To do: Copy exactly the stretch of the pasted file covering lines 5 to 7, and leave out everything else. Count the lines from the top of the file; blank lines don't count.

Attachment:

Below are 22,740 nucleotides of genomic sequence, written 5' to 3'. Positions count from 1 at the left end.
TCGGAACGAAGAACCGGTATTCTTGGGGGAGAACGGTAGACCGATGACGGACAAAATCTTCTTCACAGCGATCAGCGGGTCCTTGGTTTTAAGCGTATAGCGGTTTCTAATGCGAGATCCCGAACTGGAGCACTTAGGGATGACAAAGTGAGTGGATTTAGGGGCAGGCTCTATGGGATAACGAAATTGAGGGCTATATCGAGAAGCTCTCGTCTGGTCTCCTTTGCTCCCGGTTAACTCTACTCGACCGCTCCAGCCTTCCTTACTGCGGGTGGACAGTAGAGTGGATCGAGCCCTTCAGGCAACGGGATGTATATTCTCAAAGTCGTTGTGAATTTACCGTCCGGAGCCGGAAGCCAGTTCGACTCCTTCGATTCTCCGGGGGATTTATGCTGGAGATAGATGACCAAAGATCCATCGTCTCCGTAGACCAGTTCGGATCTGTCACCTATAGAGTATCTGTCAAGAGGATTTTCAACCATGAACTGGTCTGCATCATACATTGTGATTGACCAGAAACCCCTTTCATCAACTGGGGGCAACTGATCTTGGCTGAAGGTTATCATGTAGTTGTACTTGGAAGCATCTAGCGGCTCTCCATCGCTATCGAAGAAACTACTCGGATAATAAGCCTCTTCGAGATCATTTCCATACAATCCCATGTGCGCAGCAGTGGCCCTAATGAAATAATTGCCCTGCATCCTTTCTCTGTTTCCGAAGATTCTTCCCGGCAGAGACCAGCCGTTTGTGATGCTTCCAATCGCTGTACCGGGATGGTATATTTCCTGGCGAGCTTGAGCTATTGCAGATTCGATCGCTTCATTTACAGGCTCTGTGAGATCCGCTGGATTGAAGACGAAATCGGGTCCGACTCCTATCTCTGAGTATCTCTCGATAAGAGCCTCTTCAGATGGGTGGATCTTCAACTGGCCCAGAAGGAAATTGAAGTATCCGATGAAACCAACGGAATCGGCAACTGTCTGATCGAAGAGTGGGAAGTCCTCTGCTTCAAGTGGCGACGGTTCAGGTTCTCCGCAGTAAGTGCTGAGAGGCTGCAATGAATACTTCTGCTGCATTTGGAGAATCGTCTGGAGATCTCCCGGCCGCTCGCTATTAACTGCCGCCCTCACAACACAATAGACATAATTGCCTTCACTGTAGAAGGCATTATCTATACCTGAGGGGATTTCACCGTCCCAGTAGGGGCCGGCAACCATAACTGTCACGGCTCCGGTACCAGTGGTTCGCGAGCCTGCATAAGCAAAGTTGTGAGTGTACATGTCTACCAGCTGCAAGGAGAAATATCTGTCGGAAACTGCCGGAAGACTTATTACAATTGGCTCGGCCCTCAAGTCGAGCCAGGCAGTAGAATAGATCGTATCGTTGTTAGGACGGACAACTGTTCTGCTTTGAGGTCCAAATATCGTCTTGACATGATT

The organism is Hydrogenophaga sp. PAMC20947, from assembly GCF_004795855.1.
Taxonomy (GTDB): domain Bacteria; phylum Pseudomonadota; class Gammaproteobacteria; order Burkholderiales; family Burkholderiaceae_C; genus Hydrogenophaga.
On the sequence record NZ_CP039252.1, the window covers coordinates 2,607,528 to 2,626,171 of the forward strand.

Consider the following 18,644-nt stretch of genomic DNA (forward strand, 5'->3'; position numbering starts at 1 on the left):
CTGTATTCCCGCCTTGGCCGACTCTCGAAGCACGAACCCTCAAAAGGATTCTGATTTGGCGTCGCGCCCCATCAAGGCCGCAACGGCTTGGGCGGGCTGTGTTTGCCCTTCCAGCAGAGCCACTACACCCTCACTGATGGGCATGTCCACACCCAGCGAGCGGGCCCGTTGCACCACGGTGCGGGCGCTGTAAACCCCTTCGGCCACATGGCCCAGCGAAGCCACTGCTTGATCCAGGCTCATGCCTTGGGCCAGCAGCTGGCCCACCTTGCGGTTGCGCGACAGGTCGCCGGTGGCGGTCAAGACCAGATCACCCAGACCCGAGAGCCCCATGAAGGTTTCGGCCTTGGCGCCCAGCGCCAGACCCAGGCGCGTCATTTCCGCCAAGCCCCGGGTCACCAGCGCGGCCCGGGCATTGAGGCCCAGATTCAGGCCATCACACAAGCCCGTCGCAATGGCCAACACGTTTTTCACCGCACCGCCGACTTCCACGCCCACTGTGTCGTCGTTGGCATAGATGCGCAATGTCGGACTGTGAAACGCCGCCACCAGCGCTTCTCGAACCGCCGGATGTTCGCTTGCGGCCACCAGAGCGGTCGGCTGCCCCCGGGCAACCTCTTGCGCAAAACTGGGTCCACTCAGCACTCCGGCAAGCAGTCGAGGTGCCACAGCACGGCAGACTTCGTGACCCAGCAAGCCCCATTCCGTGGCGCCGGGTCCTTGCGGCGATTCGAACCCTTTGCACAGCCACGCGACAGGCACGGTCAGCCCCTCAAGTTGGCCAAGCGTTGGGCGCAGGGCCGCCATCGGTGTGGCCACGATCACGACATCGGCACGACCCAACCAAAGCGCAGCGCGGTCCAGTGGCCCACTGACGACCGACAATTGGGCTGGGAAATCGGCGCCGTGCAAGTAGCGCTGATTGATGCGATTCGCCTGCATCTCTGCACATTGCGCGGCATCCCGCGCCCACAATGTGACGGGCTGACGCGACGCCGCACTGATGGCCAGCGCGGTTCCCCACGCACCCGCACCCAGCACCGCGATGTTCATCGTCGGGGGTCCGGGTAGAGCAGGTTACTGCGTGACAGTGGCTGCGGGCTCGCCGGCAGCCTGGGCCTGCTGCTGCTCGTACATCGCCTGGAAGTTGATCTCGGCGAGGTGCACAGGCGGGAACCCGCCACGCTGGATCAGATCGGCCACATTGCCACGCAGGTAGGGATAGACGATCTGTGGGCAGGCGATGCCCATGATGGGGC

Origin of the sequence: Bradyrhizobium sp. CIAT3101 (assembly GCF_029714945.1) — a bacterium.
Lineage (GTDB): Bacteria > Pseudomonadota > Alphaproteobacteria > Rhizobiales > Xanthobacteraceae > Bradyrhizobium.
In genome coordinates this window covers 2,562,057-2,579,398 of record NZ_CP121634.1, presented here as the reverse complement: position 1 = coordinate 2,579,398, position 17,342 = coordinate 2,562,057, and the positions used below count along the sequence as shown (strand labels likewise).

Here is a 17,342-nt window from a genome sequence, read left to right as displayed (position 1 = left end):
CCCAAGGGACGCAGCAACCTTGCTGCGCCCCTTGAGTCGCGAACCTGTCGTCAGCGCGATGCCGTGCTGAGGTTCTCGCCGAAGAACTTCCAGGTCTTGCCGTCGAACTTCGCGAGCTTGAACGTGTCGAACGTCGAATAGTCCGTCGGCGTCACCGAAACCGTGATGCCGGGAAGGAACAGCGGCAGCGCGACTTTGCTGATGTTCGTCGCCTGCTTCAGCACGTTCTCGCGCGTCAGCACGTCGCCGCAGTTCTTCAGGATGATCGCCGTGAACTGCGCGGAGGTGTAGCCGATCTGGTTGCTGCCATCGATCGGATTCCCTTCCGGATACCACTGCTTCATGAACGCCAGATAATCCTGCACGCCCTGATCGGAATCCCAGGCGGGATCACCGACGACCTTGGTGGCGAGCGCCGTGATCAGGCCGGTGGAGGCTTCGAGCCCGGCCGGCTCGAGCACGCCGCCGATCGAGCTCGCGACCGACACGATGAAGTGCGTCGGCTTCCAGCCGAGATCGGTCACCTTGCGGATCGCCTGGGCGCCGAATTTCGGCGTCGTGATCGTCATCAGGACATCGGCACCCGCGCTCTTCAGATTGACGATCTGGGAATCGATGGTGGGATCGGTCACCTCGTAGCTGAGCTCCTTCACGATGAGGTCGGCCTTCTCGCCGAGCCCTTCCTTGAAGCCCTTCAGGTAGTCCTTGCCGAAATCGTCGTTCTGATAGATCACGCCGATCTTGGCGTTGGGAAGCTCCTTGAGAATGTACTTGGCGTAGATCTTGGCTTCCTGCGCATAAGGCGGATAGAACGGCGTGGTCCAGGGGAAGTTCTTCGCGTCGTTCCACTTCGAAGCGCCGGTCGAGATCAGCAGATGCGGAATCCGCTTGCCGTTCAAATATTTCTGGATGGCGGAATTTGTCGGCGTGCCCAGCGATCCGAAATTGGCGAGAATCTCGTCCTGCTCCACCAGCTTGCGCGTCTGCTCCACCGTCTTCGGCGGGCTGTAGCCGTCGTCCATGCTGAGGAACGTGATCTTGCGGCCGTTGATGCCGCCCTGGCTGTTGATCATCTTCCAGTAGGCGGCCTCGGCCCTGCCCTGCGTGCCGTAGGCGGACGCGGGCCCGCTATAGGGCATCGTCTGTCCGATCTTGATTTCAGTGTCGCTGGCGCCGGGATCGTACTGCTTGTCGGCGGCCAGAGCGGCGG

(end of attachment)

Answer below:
On the sequence record NZ_CP039252.1, the window covers coordinates 2,607,528 to 2,626,171 of the forward strand.

Consider the following 18,644-nt stretch of genomic DNA (forward strand, 5'->3'; position numbering starts at 1 on the left):
CTGTATTCCCGCCTTGGCCGACTCTCGAAGCACGAACCCTCAAAAGGATTCTGATTTGGCGTCGCGCCCCATCAAGGCCGCAACGGCTTGGGCGGGCTGTGTTTGCCCTTCCAGCAGAGCCACTACACCCTCACTGATGGGCATGTCCACACCCAGCGAGCGGGCCCGTTGCACCACGGTGCGGGCGCTGTAAACCCCTTCGGCCACATGGCCCAGCGAAGCCACTGCTTGATCCAGGCTCATGCCTTGGGCCAGCAGCTGGCCCACCTTGCGGTTGCGCGACAGGTCGCCGGTGGCGGTCAAGACCAGATCACCCAGACCCGAGAGCCCCATGAAGGTTTCGGCCTTGGCGCCCAGCGCCAGACCCAGGCGCGTCATTTCCGCCAAGCCCCGGGTCACCAGCGCGGCCCGGGCATTGAGGCCCAGATTCAGGCCATCACACAAGCCCGTCGCAATGGCCAACACGTTTTTCACCGCACCGCCGACTTCCACGCCCACTGTGTCGTCGTTGGCATAGATGCGCAATGTCGGACTGTGAAACGCCGCCACCAGCGCTTCTCGAACCGCCGGATGTTCGCTTGCGGCCACCAGAGCGGTCGGCTGCCCCCGGGCAACCTCTTGCGCAAAACTGGGTCCACTCAGCACTCCGGCAAGCAGTCGAGGTGCCACAGCACGGCAGACTTCGTGACCCAGCAAGCCCCATTCCGTGGCGCCGGGTCCTTGCGGCGATTCGAACCCTTTGCACAGCCACGCGACAGGCACGGTCAGCCCCTCAAGTTGGCCAAGCGTTGGGCGCAGGGCCGCCATCGGTGTGGCCACGATCACGACATCGGCACGACCCAACCAAAGCGCAGCGCGGTCCAGTGGCCCACTGACGACCGACAATTGGGCTGGGAAATCGGCGCCGTGCAAGTAGCGCTGATTGATGCGATTCGCCTGCATCTCTGCACATTGCGCGGCATCCCGCGCCCACAATGTGACGGGCTGACGCGACGCCGCACTGATGGCCAGCGCGGTTCCCCACGCACCCGCACCCAGCACCGCGATGTTCATCGTCGGGGGTCCGGGTAGAGCAGGTTACTGCGTGACAGTGGCTGCGGGCTCGCCGGCAGCCTGGGCCTGCTGCTGCTCGTACATCGCCTGGAAGTTGATCTCGGCGAGGTGCACAGGCGGGAACCCGCCACGCTGGATCAGATCGGCCACATTGCCACGCAGGTAGGGATAGACGATCTGTGGGCAGGCGATGCCCATGATGGGGC